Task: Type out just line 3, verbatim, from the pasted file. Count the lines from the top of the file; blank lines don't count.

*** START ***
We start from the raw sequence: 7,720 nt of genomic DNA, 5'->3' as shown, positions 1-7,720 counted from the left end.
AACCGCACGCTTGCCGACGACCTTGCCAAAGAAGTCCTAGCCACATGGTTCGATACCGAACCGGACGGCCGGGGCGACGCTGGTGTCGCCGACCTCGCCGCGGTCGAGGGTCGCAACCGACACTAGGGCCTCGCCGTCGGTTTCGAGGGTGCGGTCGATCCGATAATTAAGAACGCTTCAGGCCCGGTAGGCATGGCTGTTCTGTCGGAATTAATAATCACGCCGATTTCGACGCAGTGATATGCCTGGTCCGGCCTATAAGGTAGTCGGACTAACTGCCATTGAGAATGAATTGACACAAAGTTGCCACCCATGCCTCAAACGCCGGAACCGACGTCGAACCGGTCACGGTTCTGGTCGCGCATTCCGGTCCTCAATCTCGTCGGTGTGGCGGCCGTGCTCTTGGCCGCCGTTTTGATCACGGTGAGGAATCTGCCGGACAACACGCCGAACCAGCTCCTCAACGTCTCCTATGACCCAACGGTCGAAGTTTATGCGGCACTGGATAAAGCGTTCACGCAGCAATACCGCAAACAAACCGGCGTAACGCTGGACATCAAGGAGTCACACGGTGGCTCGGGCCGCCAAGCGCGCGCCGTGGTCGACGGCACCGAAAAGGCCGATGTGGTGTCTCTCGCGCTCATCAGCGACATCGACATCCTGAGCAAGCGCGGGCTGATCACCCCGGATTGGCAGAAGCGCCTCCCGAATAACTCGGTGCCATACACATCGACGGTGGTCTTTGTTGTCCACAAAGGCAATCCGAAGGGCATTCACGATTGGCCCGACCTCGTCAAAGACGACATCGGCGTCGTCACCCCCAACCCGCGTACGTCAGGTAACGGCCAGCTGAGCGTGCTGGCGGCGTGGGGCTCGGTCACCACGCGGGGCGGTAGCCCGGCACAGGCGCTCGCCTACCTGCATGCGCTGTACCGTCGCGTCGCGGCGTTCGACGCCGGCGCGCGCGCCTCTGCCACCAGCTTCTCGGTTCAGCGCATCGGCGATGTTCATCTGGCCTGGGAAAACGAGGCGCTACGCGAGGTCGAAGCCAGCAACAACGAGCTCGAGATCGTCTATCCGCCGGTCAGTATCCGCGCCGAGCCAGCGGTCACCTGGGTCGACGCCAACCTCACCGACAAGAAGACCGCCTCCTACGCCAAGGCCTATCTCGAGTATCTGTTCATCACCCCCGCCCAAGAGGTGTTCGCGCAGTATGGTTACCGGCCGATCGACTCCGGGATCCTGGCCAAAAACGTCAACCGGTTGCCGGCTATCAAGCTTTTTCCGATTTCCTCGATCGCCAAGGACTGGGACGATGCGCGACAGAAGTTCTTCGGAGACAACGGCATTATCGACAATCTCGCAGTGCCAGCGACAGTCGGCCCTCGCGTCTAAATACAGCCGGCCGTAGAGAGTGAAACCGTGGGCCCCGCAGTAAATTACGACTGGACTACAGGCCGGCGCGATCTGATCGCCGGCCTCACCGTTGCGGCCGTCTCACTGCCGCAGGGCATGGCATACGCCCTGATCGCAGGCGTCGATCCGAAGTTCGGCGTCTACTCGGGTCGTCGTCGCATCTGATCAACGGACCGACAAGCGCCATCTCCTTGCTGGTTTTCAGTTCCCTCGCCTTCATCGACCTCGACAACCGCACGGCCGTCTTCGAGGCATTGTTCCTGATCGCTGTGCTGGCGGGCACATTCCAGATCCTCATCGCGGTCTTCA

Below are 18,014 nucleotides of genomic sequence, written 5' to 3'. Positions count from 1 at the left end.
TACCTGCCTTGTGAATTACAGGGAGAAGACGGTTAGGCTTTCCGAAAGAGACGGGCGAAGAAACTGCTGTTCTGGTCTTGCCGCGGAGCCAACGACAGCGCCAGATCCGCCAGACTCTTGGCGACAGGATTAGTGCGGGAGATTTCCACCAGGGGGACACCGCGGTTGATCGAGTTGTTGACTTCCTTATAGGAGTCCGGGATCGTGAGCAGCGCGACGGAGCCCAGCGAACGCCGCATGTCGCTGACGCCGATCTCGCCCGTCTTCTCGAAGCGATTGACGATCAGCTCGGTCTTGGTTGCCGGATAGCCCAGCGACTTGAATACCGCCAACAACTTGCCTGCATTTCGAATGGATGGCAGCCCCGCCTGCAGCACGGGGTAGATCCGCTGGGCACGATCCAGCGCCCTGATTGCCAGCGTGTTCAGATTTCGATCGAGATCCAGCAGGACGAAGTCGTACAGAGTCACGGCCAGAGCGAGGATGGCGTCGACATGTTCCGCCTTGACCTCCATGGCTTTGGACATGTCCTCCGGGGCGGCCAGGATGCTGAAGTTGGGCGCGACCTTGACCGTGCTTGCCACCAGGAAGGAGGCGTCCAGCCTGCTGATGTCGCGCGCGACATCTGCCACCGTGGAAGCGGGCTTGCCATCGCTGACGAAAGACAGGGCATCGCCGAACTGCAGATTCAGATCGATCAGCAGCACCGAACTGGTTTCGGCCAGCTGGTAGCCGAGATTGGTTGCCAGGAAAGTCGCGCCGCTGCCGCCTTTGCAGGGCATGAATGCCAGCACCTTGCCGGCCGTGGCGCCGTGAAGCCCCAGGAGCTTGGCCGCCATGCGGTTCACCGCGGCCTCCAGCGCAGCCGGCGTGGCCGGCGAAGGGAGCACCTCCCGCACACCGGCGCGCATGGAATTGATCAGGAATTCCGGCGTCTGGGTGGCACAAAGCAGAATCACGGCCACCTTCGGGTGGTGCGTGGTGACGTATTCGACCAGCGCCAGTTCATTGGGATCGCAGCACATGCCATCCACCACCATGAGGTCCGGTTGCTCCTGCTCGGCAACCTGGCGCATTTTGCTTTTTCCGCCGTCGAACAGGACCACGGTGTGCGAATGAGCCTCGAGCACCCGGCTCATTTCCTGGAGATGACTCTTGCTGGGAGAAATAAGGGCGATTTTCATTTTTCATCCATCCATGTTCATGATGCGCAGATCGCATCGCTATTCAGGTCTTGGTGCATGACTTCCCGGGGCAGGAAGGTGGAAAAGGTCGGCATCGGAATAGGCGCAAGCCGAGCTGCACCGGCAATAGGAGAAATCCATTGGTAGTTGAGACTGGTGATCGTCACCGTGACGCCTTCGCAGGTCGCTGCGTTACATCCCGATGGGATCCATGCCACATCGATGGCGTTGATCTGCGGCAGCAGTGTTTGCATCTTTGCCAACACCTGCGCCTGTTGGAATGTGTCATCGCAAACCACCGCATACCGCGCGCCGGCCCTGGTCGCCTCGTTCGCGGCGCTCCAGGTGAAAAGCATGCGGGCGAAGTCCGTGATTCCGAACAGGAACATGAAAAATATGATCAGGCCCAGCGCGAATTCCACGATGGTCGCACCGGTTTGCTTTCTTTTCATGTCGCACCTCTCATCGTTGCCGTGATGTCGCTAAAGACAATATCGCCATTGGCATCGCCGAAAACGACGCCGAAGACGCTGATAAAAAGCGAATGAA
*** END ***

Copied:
Below are 18,014 nucleotides of genomic sequence, written 5' to 3'. Positions count from 1 at the left end.